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Capitalists against MarketsThe Making of Labor Markets and Welfare States in the United States and Sweden$
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Peter A. Swenson

Print publication date: 2002

Print ISBN-13: 9780195142976

Published to Oxford Scholarship Online: November 2003

DOI: 10.1093/0195142977.001.0001

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Whose Business Were the New Dealers Minding?

Whose Business Were the New Dealers Minding?

Chapter:
(p.221) 10 Whose Business Were the New Dealers Minding?
Source:
Capitalists against Markets
Author(s):

Peter A. Swenson (Contributor Webpage)

Publisher:
Oxford University Press
DOI:10.1093/0195142977.003.0010

Submits additional evidence for the cross‐class alliance theory of welfare state development in order to challenge competing theories, especially those that deny the positive role that capitalist power plays in determining the timing and shaping of reform. It shows, contrary to influential institutionalist theory, that the New Dealers did not act in bold defiance of monolithic opposition from capitalists, for in fact business organizations were internally divided; that corporate progressives were not disappointed with the New Deal; and that the New Dealers were not interested in building or defending state institutions that would endow bureaucrats and policy experts with the autonomous power to execute progressive policy without regard to capitalist interests. The discussion also challenges other theories that focus on the following: the loss of capitalist power due to the Depression and therefore politicians’ supposed new freedom to ignore business confidence; horse trading between internationalist business interests with little to lose from progressive legislation, and labor groups with little to lose from free trade; and direct pressure from capitalists for regulatory social reform.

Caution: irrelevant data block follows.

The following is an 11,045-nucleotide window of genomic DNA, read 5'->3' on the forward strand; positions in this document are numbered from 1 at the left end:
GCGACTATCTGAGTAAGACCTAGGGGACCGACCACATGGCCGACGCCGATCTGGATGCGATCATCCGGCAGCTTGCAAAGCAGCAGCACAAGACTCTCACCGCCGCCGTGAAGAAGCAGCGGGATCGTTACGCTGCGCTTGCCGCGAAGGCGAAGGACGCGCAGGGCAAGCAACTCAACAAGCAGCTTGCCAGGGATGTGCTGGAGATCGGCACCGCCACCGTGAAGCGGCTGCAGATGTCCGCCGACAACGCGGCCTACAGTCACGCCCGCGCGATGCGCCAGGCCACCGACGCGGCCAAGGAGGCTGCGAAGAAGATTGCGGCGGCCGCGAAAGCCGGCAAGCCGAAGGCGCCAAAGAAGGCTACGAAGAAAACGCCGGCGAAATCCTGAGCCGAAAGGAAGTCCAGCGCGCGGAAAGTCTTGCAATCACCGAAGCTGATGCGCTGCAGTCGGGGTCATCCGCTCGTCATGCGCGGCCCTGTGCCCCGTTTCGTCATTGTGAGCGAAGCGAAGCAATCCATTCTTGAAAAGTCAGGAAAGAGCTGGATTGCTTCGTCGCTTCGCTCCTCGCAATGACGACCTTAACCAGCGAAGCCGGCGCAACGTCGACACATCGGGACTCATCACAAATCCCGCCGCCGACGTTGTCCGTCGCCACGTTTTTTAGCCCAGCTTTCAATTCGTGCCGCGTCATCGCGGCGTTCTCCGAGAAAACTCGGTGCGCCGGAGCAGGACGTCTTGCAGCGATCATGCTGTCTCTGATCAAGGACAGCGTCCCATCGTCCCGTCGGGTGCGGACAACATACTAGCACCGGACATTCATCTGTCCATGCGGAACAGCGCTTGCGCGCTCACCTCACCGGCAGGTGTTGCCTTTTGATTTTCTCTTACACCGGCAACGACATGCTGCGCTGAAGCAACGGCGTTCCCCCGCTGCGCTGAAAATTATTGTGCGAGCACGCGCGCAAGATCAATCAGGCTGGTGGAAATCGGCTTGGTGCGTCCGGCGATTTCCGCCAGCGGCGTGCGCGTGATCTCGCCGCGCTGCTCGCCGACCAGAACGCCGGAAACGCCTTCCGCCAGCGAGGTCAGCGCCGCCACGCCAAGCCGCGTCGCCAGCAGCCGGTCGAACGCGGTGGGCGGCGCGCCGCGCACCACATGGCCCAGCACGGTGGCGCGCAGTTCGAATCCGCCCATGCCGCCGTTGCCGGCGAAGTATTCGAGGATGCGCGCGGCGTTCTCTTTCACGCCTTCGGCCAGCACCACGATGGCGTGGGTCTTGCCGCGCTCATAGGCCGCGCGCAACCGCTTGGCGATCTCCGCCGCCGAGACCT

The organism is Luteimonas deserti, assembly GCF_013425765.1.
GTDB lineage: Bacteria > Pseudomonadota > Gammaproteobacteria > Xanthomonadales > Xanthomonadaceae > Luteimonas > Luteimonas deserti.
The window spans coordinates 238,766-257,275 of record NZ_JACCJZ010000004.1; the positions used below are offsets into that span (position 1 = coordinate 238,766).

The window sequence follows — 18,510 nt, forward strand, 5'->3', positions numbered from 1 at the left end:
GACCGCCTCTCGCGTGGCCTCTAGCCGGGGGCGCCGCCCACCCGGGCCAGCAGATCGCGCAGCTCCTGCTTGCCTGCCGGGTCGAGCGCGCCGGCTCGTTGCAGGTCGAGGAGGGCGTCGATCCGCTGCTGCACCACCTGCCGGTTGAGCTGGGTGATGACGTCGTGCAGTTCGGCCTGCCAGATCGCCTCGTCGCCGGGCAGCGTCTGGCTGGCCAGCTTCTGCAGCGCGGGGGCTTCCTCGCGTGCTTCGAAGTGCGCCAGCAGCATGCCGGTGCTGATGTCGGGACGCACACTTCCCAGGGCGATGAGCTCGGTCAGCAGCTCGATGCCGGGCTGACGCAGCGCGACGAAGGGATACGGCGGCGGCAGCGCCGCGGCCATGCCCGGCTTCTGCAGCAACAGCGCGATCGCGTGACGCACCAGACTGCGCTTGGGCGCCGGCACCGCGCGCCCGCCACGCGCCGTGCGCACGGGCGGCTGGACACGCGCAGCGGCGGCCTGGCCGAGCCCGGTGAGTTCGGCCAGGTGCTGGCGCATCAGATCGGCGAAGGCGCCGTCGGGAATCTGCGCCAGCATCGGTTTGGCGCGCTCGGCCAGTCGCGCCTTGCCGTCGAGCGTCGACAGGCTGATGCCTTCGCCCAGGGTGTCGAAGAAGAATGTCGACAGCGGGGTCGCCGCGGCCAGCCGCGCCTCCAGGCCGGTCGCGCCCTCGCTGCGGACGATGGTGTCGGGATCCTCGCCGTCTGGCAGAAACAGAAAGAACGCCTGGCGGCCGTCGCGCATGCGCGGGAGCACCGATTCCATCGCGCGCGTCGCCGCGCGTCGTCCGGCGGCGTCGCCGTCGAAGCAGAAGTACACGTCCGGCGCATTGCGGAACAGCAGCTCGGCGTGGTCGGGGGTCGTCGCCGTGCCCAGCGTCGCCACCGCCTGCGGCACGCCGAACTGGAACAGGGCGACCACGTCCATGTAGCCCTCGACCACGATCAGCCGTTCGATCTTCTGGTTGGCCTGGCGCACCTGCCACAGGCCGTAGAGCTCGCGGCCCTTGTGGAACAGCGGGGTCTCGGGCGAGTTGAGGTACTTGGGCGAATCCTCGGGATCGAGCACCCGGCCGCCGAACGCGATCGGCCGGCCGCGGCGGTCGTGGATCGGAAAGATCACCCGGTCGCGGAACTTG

Keywords:   business organizations, corporate progressivism, interests, New Deal, policy experts, politics, power, social security, state institutions, theory, United States, welfare states

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